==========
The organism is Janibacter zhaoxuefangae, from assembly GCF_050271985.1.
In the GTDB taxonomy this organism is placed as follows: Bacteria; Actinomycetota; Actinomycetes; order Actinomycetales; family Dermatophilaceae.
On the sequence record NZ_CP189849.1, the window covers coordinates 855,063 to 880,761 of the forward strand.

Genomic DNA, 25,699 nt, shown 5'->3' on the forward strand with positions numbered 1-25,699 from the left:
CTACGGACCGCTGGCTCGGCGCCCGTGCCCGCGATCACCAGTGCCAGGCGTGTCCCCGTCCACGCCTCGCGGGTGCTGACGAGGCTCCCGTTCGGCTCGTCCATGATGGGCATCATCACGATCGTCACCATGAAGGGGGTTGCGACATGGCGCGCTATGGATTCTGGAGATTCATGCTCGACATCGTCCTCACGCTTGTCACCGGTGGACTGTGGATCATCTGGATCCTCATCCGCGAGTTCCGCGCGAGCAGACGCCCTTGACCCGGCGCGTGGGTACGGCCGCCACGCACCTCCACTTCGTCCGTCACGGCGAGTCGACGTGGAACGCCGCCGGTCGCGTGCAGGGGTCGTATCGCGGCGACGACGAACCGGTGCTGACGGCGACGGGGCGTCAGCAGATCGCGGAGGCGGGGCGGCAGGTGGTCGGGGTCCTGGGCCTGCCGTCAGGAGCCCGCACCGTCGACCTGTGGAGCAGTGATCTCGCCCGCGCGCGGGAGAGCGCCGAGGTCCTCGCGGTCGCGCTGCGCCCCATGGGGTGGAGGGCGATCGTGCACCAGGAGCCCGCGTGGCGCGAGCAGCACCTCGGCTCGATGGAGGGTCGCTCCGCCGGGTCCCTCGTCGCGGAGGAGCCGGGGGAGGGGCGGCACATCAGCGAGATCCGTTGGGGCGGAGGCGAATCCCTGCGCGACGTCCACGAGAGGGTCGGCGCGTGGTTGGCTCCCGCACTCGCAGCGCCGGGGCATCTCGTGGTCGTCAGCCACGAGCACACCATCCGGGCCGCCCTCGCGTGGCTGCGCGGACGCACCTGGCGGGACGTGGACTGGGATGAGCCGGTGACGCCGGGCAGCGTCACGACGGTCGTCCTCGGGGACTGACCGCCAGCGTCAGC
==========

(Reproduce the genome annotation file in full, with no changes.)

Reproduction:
The organism is Janibacter zhaoxuefangae, from assembly GCF_050271985.1.
In the GTDB taxonomy this organism is placed as follows: Bacteria; Actinomycetota; Actinomycetes; order Actinomycetales; family Dermatophilaceae.
On the sequence record NZ_CP189849.1, the window covers coordinates 855,063 to 880,761 of the forward strand.

Genomic DNA, 25,699 nt, shown 5'->3' on the forward strand with positions numbered 1-25,699 from the left:
CTACGGACCGCTGGCTCGGCGCCCGTGCCCGCGATCACCAGTGCCAGGCGTGTCCCCGTCCACGCCTCGCGGGTGCTGACGAGGCTCCCGTTCGGCTCGTCCATGATGGGCATCATCACGATCGTCACCATGAAGGGGGTTGCGACATGGCGCGCTATGGATTCTGGAGATTCATGCTCGACATCGTCCTCACGCTTGTCACCGGTGGACTGTGGATCATCTGGATCCTCATCCGCGAGTTCCGCGCGAGCAGACGCCCTTGACCCGGCGCGTGGGTACGGCCGCCACGCACCTCCACTTCGTCCGTCACGGCGAGTCGACGTGGAACGCCGCCGGTCGCGTGCAGGGGTCGTATCGCGGCGACGACGAACCGGTGCTGACGGCGACGGGGCGTCAGCAGATCGCGGAGGCGGGGCGGCAGGTGGTCGGGGTCCTGGGCCTGCCGTCAGGAGCCCGCACCGTCGACCTGTGGAGCAGTGATCTCGCCCGCGCGCGGGAGAGCGCCGAGGTCCTCGCGGTCGCGCTGCGCCCCATGGGGTGGAGGGCGATCGTGCACCAGGAGCCCGCGTGGCGCGAGCAGCACCTCGGCTCGATGGAGGGTCGCTCCGCCGGGTCCCTCGTCGCGGAGGAGCCGGGGGAGGGGCGGCACATCAGCGAGATCCGTTGGGGCGGAGGCGAATCCCTGCGCGACGTCCACGAGAGGGTCGGCGCGTGGTTGGCTCCCGCACTCGCAGCGCCGGGGCATCTCGTGGTCGTCAGCCACGAGCACACCATCCGGGCCGCCCTCGCGTGGCTGCGCGGACGCACCTGGCGGGACGTGGACTGGGATGAGCCGGTGACGCCGGGCAGCGTCACGACGGTCGTCCTCGGGGACTGACCGCCAGCGTCAGC